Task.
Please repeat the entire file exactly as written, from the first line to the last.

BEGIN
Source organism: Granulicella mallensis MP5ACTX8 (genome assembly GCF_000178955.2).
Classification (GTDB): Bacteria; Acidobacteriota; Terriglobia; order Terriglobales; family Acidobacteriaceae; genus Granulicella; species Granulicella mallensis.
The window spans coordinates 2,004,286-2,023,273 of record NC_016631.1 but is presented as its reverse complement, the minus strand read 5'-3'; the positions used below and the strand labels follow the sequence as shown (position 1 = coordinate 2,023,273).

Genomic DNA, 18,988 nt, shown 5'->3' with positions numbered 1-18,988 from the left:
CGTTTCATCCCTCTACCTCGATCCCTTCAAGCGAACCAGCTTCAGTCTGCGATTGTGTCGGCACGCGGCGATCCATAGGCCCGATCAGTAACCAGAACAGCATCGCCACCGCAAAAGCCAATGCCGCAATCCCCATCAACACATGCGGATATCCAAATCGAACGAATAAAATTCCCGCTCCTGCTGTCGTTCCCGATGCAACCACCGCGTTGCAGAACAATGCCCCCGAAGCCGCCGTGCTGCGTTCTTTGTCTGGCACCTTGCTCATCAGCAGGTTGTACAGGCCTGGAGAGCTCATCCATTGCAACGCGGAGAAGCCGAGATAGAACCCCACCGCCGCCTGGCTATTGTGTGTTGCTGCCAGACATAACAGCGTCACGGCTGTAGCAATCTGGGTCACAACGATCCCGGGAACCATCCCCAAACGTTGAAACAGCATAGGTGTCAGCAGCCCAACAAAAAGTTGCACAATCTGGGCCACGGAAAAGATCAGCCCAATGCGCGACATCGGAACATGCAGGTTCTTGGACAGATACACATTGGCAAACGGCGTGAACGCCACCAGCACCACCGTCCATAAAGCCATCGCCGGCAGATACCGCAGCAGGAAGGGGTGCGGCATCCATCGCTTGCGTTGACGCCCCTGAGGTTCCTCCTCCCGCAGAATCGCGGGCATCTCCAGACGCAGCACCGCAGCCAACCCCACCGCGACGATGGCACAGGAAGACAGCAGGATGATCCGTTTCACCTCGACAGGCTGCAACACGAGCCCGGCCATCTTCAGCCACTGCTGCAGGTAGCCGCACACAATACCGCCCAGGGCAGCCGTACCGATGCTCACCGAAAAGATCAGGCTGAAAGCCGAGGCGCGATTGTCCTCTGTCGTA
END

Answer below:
Source organism: Granulicella mallensis MP5ACTX8 (genome assembly GCF_000178955.2).
Classification (GTDB): Bacteria; Acidobacteriota; Terriglobia; order Terriglobales; family Acidobacteriaceae; genus Granulicella; species Granulicella mallensis.
The window spans coordinates 2,004,286-2,023,273 of record NC_016631.1 but is presented as its reverse complement, the minus strand read 5'-3'; the positions used below and the strand labels follow the sequence as shown (position 1 = coordinate 2,023,273).

Genomic DNA, 18,988 nt, shown 5'->3' with positions numbered 1-18,988 from the left:
CGTTTCATCCCTCTACCTCGATCCCTTCAAGCGAACCAGCTTCAGTCTGCGATTGTGTCGGCACGCGGCGATCCATAGGCCCGATCAGTAACCAGAACAGCATCGCCACCGCAAAAGCCAATGCCGCAATCCCCATCAACACATGCGGATATCCAAATCGAACGAATAAAATTCCCGCTCCTGCTGTCGTTCCCGATGCAACCACCGCGTTGCAGAACAATGCCCCCGAAGCCGCCGTGCTGCGTTCTTTGTCTGGCACCTTGCTCATCAGCAGGTTGTACAGGCCTGGAGAGCTCATCCATTGCAACGCGGAGAAGCCGAGATAGAACCCCACCGCCGCCTGGCTATTGTGTGTTGCTGCCAGACATAACAGCGTCACGGCTGTAGCAATCTGGGTCACAACGATCCCGGGAACCATCCCCAAACGTTGAAACAGCATAGGTGTCAGCAGCCCAACAAAAAGTTGCACAATCTGGGCCACGGAAAAGATCAGCCCAATGCGCGACATCGGAACATGCAGGTTCTTGGACAGATACACATTGGCAAACGGCGTGAACGCCACCAGCACCACCGTCCATAAAGCCATCGCCGGCAGATACCGCAGCAGGAAGGGGTGCGGCATCCATCGCTTGCGTTGACGCCCCTGAGGTTCCTCCTCCCGCAGAATCGCGGGCATCTCCAGACGCAGCACCGCAGCCAACCCCACCGCGACGATGGCACAGGAAGACAGCAGGATGATCCGTTTCACCTCGACAGGCTGCAACACGAGCCCGGCCATCTTCAGCCACTGCTGCAGGTAGCCGCACACAATACCGCCCAGGGCAGCCGTACCGATGCTCACCGAAAAGATCAGGCTGAAAGCCGAGGCGCGATTGTCCTCTGTCGTA